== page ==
I’m not for or against the proposed clinic at this time. I’d like more information before I make a decision. I wish local elected officials would take the time to gather information from experts and study it before shooting from the uninformed lip.

“In this country, don't forget, a habit is no damn private hell. There's no solitary confinement outside of jail. A habit is hell for those you love. And in this country it's the worst kind of hell for those who love you.” Billie Holiday


Anonymous said...

Thanks for your open mind and thoughtful comments. You are very correct in that there is no association with clinics and crime increase--in fact there is an association with clinics and a decrease in crime. Methadone is the most effective opioid addiction treatment available today, and has a much higher success rate than traditional rehabs or 12 step groups, yet people usually welcome such groups and rehabs to their communities.

In addition, methadone, contrary to popular belief, does not impair driving ability on stable patients who are not using other drugs.

Thanks again!

Anonymous said...

Susan -

Thank you for your column "Knee Jerk Policy" that encourages your readers to secure accurate information before they approve or disapprove of policy and proposals.

A high-five for decision-making based on accurate evidence and facts also known as DMBAEF (For those who are initials-oriented (grin))

Short answer to this issue:
I wouldn't recommend this approach to helping folks who have addiction problems.

Response to the issue:
1) Evaluate the need to address this problem at the community level ie, What problems are going on in the community as a result of herion use?

2)Supposing heroin addiction is a community problem, is the proposed solution (Bringing in outside agencies) the best way to help people (the addict and those around them)? I am proposing that a more beneficial and successful solution would be to entrust the care of folks who struggle with addiction (including family and friends) to professionally trained medical staff in a hospital environment.

(End here if you just want to know my position on the subject. Read on for my reasons.)

Regarding the claim that there is no correlation between meth. clinics and increased crime, there is conflicing information on this claim.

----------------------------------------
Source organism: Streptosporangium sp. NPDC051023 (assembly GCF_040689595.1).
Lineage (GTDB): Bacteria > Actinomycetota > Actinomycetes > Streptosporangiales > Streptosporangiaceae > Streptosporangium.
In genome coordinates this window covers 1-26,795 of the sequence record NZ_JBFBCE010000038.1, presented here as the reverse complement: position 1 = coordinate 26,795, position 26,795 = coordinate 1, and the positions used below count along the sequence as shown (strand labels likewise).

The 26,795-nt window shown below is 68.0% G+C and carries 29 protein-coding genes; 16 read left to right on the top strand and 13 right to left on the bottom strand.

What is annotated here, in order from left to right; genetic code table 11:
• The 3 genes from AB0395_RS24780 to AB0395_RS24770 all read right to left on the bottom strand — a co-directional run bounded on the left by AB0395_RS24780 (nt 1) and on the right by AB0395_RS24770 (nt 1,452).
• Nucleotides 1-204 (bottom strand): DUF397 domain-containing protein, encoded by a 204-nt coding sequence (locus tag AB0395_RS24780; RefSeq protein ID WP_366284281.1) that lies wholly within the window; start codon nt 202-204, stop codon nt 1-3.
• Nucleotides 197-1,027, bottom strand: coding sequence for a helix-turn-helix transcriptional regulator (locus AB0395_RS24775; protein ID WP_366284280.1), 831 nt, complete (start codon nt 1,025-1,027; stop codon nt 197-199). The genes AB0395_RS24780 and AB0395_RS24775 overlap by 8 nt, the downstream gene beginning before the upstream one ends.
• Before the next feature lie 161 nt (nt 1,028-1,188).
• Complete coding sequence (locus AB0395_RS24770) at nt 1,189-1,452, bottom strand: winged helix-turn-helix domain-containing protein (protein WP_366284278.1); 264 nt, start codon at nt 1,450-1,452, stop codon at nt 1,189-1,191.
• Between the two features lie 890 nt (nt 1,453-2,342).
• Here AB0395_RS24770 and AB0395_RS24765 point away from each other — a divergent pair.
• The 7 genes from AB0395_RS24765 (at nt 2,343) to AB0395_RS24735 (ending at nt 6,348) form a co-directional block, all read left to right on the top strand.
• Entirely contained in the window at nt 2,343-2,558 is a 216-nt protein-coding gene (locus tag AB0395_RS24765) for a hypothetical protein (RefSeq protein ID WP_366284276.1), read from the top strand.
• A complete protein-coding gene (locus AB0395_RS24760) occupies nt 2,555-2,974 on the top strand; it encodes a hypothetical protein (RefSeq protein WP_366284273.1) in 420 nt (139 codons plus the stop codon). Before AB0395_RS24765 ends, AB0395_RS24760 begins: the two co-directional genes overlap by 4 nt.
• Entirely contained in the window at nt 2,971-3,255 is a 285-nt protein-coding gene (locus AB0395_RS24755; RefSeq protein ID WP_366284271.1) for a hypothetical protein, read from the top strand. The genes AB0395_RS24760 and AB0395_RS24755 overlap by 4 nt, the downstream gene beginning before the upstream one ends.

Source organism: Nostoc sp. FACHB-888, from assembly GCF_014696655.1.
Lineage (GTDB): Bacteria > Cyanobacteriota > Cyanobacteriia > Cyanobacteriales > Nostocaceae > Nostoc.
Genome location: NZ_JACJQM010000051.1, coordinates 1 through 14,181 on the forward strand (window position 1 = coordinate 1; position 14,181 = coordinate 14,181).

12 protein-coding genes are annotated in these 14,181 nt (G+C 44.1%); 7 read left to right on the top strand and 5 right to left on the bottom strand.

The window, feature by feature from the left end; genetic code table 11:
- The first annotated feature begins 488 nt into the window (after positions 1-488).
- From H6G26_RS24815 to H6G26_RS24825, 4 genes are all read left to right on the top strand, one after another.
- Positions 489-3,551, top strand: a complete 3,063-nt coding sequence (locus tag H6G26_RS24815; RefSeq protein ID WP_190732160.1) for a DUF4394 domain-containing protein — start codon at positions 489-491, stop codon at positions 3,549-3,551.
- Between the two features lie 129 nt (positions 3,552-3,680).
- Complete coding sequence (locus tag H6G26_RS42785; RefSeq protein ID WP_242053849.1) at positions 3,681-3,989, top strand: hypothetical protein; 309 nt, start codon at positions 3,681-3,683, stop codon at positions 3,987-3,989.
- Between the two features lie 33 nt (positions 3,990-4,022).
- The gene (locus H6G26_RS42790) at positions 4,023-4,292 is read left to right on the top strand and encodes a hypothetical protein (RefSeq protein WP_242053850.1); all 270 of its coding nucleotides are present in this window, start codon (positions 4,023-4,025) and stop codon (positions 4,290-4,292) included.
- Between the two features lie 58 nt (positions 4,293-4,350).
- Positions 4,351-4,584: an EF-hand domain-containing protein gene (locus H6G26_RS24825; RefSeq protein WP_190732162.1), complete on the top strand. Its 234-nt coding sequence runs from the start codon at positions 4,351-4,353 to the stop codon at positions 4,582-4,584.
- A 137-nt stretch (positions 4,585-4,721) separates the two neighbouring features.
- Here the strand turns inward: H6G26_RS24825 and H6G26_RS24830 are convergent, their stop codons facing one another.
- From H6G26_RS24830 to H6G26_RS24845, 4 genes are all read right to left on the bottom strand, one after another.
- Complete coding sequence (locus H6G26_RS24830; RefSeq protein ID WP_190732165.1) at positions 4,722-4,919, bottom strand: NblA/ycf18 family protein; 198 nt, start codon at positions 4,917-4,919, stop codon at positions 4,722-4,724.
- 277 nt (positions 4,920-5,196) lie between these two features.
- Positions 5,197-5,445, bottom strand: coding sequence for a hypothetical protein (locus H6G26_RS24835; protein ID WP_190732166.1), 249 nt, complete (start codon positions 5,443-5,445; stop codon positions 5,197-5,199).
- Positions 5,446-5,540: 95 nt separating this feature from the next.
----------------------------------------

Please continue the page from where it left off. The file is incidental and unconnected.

Framingham, MA has implemented the use of meth. clinics for several years.

If you look at the numbers (and this is a tricky thing to do too), the crime rates in Framingham are not that bad even when they are compared to the 10 best places to live in the United States (See Money Magazine:

At the same time, if you listen to local police officials (See comments from Police Chief Steven Carl, you get a slightly different picture of what is happening in the areas where the shelters are located.

Though the crime stats. may not prove or disprove a correlation between meth clinics and crime, there are other important pieces of information that warrant evaluation before making a town decision one way or the other.

If you take a look at the issues for the Framingham residents

you can learn about their experience-based concerns such as:
- Tax increases
- More police (and consequent costs)in the areas where the shelters are located. 9The increased police presence seems to suggest a problem, doesn't it?)
- Lack of responsibility by the agencies that run the clinics to help ensure a safe area

Given the current situation in downtown Framingham and the ongoing struggle between the Framingham residents and the town on this issue, I recommend looking into what happened there; evaulating the effectiveness of the programs that were put in to place; and determining if such an approach would work in Conway.

There is a great deal involved in setting up meth. clinics, especially in an area that relies on the tourist industry for its economic well-being; not to mention the residents' rights by common law to "peaceful and quiet enjoyment of their property."


vijay said...

Addiction treatment and recovery resources for the addict and their families.